Four Auburn University students receive National Science Foundation Fellowships

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Four Auburn University undergraduate students have won National Science Foundation, or NSF, Graduate Research Fellowships, or GRFP, for graduate study in the fall.

The purpose of the fellowship program is to help ensure the vitality and diversity of the scientific and engineering workforce in the United States. Each fellowship consists of three years of support accessible over a five-year period. The NSF provides a stipend of $34,000 to the fellow and a cost-of-education allowance of $12,000 to the degree-granting institution.

“We are especially happy to see a continuation of Auburn students being awarded this prestigious fellowship,” said Tiffany Sippial, director of the Auburn University Honors College. “The NSF GRFP recognizes student potential for significant achievements in science and engineering research, and these awards are a perfect fit for the work being done at Auburn University.”

The following have been selected as NSF GRFP recipients for 2023:

Katie Leonard will graduate from Auburn in May with a bachelor’s degree in chemical engineering and minors in dance and sports coaching from the Samuel Ginn College of Engineering and the College of Education, respectively.

Leonard’s research is focused on drug delivery. She studies different therapeutic mechanisms to deliver drugs, such as chemotherapies. The goal of her research is to increase circulation time while mitigating the side effects of the drug.

“I am shocked and honored to be awarded a fellowship with NSF. I want to say thanks to the chemical engineering department at Auburn University for providing me with a well-rounded education and support,” said Leonard. “I am beyond excited to continue my education in the Ph.D. program of chemical and biomolecular engineering at Rice University in Houston.”

A native of Auburn, Alabama, and a Goldwater Scholar, Peter Abraham will graduate from Auburn with a bachelor’s degree in chemical engineering and a minor in computer science from the Samuel Ginn College of Engineering.

His NSF-funded research project, titled “Understanding Macrophage Phenotype in Obesity-linked Colorectal Cancer using Tissue-Engineered Models,” involves investigating a cell in the body called the macrophage. Abraham explains that, “In obesity, macrophages contribute to chronic inflammation, while in cancer, macrophages in the tumor are not inflammatory and actually promote tumor progression. Considering that obesity is linked to colorectal cancer, I wanted to look at the way macrophages behave in the context of both conditions.”

Abraham works with Elizabeth Lipke, the Mary and John H. Sanders Endowed Professor of Chemical Engineering, and Michael Greene, associate professor of nutrition in the College of Human Sciences.

“I am elated to receive the fellowship and am truly grateful for my advisors and the many mentors that have contributed to this accomplishment,” said Abraham.

Claire Bailey, an Honors College student originally from Tupelo, Mississippi, will be graduating in May, receiving her bachelor’s degree in organismal biology in the College of Sciences and Mathematics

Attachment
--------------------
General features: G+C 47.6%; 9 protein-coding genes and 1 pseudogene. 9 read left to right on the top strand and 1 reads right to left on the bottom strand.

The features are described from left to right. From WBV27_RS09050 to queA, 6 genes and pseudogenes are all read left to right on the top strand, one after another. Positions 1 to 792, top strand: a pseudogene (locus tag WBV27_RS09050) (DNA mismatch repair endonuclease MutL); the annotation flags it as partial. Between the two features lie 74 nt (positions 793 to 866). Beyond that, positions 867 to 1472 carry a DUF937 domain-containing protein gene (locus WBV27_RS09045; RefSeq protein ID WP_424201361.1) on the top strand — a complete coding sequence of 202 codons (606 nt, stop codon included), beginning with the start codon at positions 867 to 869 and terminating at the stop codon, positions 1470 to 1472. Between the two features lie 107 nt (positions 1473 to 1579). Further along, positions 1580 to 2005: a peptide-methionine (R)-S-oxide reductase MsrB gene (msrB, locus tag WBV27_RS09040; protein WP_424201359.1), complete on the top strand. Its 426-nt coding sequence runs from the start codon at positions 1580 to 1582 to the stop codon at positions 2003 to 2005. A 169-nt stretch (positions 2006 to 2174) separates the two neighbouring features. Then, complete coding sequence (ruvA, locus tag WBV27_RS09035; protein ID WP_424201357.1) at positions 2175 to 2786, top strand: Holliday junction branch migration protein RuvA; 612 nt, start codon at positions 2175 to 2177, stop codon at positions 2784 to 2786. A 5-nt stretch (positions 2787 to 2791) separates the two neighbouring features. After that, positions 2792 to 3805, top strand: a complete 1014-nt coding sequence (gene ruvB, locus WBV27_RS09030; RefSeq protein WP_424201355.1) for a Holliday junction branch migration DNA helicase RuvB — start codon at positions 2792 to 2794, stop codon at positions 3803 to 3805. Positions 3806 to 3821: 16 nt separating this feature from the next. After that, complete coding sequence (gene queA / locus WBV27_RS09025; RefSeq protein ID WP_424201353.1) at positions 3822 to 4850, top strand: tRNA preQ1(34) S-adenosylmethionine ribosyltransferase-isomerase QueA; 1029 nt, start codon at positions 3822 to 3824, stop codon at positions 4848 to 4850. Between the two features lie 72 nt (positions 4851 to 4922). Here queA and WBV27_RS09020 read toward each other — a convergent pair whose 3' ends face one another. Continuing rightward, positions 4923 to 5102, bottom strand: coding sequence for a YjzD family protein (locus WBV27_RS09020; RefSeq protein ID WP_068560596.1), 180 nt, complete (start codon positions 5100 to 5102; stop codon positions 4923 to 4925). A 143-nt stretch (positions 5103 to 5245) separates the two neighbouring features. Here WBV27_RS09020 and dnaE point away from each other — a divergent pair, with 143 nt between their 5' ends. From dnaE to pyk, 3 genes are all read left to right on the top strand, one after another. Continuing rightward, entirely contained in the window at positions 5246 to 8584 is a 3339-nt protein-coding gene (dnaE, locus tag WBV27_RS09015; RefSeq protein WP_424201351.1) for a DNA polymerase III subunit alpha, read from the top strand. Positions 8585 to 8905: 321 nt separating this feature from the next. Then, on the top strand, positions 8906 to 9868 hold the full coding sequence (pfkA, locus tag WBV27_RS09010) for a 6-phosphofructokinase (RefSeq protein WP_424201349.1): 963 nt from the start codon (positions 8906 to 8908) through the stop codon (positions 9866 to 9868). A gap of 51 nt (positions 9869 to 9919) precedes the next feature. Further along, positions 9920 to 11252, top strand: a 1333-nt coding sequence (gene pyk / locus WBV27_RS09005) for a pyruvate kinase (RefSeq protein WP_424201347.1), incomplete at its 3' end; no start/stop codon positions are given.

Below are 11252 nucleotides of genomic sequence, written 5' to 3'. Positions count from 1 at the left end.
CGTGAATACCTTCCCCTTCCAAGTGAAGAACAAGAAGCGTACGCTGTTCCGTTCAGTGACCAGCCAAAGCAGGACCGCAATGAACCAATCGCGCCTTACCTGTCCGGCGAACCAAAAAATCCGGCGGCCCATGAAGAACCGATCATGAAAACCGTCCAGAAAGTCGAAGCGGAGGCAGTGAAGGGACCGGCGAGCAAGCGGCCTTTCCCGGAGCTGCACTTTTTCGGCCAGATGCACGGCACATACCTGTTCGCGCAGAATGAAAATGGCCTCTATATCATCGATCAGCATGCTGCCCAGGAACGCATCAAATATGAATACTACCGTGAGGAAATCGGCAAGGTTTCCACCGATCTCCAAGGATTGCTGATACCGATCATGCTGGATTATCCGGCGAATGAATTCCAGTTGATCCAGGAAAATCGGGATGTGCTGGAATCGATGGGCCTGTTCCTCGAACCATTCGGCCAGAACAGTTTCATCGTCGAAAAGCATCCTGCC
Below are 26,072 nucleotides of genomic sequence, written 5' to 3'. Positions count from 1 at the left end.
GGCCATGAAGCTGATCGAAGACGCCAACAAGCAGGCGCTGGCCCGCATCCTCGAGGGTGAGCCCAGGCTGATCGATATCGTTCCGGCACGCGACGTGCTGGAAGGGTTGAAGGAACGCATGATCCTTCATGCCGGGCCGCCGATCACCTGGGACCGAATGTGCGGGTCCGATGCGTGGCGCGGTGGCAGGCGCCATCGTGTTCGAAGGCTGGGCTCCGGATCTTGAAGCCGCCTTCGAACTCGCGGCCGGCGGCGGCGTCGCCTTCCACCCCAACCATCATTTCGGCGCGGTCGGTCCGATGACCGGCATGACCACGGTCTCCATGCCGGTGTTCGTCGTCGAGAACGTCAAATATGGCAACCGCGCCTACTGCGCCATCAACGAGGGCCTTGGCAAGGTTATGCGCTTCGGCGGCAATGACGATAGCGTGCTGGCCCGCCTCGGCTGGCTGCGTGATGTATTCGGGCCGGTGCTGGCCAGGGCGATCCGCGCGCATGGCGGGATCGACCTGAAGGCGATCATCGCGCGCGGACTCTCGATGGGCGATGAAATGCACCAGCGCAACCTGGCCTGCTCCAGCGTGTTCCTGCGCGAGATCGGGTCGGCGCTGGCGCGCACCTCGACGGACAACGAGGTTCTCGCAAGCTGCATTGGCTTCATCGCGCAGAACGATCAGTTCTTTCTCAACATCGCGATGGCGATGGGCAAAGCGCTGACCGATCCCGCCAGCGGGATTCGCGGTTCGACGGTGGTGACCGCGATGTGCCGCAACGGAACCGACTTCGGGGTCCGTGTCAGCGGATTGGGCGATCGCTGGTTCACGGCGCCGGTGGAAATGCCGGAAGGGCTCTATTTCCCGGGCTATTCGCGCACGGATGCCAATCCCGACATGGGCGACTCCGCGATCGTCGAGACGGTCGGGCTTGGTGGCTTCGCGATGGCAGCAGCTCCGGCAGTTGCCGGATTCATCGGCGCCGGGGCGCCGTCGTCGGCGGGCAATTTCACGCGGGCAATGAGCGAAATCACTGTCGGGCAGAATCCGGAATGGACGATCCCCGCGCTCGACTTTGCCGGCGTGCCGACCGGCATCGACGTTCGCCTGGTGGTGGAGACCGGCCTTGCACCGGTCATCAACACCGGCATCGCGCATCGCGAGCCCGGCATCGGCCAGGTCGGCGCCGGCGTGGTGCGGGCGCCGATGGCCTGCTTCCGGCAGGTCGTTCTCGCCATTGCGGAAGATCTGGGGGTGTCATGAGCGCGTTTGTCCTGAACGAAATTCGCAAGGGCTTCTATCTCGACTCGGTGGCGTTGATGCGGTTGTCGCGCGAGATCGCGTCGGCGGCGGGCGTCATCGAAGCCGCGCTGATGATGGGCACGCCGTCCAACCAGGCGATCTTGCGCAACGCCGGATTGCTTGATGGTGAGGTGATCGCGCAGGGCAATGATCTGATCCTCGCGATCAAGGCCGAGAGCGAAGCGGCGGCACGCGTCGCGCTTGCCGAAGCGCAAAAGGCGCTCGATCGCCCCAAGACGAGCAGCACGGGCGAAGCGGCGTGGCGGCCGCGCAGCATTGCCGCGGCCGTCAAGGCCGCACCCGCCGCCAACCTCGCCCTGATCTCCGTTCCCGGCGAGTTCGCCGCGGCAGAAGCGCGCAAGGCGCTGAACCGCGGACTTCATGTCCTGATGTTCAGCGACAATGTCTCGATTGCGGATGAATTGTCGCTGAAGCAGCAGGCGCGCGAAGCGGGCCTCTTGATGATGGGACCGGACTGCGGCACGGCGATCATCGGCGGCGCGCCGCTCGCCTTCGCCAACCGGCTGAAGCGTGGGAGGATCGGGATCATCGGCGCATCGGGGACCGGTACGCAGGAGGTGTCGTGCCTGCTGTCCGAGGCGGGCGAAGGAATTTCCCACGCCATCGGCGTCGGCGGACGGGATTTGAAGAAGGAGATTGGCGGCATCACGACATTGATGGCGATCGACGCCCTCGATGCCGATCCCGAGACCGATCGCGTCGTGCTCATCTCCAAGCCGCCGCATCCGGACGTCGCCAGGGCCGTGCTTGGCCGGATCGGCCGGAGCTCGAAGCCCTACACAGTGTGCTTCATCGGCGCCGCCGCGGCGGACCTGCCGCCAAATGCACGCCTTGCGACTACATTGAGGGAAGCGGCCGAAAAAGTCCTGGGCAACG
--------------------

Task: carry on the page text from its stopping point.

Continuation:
Bailey’s research project, titled “Honey Bees Potentially Repurpose Their Precious Wax,” involves investigating the relationship between eusocial organisms and their nests as she begins graduate school this fall. Bailey explains, “I look at subtle changes in honey bee nest architecture and outline an experiment to determine whether the bees are recycling the small bits of wax along the outer edges of their comb.”

Bailey works with Michael Smith, assistant professor in the Department of Biological Sciences.

“I am incredibly honored to have been awarded the NSF GRFP and am thankful for Auburn University and those at the Smith Bee Lab who have supported me throughout my undergraduate education,” said Bailey.

Harrison Estes, an Honors College student, will be graduating in May with a bachelor’s degree in applied biotechnology in the College of Agriculture.

Originally from Pike Road, Alabama, Estes will begin his doctoral program in genetics at the University of Wisconsin-Madison this fall. His research will explore fungal metabolism for application in medicine, agriculture, pharmaceuticals and bioenergy.

In his research, titled “The Chemical Ecology of Siderophores in the Relationship of Aspergillus fumigatus and Pseudomonas aeruginosa,” Estes will consider siderophores in the relationship between Aspergillus fumigatus and Pseudomonas aeruginosa, where little is known about their role in contributing toward metabolism in both competition and symbiosis with each other. Estes explains that “this research has a major impact on understanding the chemical ecology of these common infections of immunocompromised individuals, especially those in the cystic fibrosis community.”

At Auburn, Estes works with Jeffrey Coleman, associate professor and graduate program officer in entomology and plant pathology.

“Winning the NSF GRFP is an exciting achievement that I could not have done without the support of my mentors Dr. Jeff Coleman and Dr. John Beckmann at Auburn University, Dr. Jason Slot and Dr. Tom Mitchell at The Ohio State University and Dr. Nancy Keller at UW-Madison,” said Estes. “My undergraduate research experience at Auburn under Dr. Coleman, paired with my education from the College of Agriculture and Honors College, helped lay a foundation for which I could not be more thankful. Auburn University has set me up for success, and I will be a proud Auburn alumnus my entire life. War Eagle!”

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